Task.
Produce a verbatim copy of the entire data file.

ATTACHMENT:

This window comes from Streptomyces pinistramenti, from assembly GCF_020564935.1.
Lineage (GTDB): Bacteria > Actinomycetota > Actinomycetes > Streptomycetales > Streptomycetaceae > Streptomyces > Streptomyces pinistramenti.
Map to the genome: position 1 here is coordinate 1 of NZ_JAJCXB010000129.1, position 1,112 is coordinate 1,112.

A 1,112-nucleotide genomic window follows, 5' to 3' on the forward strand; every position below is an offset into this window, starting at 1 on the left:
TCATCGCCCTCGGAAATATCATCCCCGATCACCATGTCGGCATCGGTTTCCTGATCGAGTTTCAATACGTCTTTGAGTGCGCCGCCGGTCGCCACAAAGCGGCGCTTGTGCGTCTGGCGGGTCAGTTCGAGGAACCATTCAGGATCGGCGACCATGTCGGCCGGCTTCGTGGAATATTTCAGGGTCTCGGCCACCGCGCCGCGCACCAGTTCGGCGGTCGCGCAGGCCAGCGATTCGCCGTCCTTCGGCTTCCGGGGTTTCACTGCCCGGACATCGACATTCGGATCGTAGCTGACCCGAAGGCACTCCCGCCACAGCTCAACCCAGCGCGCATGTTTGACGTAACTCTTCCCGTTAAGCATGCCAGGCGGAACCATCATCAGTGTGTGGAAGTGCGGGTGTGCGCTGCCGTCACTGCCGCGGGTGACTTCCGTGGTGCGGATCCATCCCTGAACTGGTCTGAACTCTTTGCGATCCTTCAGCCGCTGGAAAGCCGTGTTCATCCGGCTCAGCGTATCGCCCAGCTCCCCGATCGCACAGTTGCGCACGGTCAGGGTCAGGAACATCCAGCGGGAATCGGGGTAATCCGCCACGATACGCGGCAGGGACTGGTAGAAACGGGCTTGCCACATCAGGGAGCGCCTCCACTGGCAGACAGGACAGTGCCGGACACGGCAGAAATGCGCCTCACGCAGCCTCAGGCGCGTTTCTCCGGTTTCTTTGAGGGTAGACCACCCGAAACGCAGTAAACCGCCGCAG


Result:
This window comes from Streptomyces pinistramenti, from assembly GCF_020564935.1.
Lineage (GTDB): Bacteria > Actinomycetota > Actinomycetes > Streptomycetales > Streptomycetaceae > Streptomyces > Streptomyces pinistramenti.
Map to the genome: position 1 here is coordinate 1 of NZ_JAJCXB010000129.1, position 1,112 is coordinate 1,112.

A 1,112-nucleotide genomic window follows, 5' to 3' on the forward strand; every position below is an offset into this window, starting at 1 on the left:
TCATCGCCCTCGGAAATATCATCCCCGATCACCATGTCGGCATCGGTTTCCTGATCGAGTTTCAATACGTCTTTGAGTGCGCCGCCGGTCGCCACAAAGCGGCGCTTGTGCGTCTGGCGGGTCAGTTCGAGGAACCATTCAGGATCGGCGACCATGTCGGCCGGCTTCGTGGAATATTTCAGGGTCTCGGCCACCGCGCCGCGCACCAGTTCGGCGGTCGCGCAGGCCAGCGATTCGCCGTCCTTCGGCTTCCGGGGTTTCACTGCCCGGACATCGACATTCGGATCGTAGCTGACCCGAAGGCACTCCCGCCACAGCTCAACCCAGCGCGCATGTTTGACGTAACTCTTCCCGTTAAGCATGCCAGGCGGAACCATCATCAGTGTGTGGAAGTGCGGGTGTGCGCTGCCGTCACTGCCGCGGGTGACTTCCGTGGTGCGGATCCATCCCTGAACTGGTCTGAACTCTTTGCGATCCTTCAGCCGCTGGAAAGCCGTGTTCATCCGGCTCAGCGTATCGCCCAGCTCCCCGATCGCACAGTTGCGCACGGTCAGGGTCAGGAACATCCAGCGGGAATCGGGGTAATCCGCCACGATACGCGGCAGGGACTGGTAGAAACGGGCTTGCCACATCAGGGAGCGCCTCCACTGGCAGACAGGACAGTGCCGGACACGGCAGAAATGCGCCTCACGCAGCCTCAGGCGCGTTTCTCCGGTTTCTTTGAGGGTAGACCACCCGAAACGCAGTAAACCGCCGCAG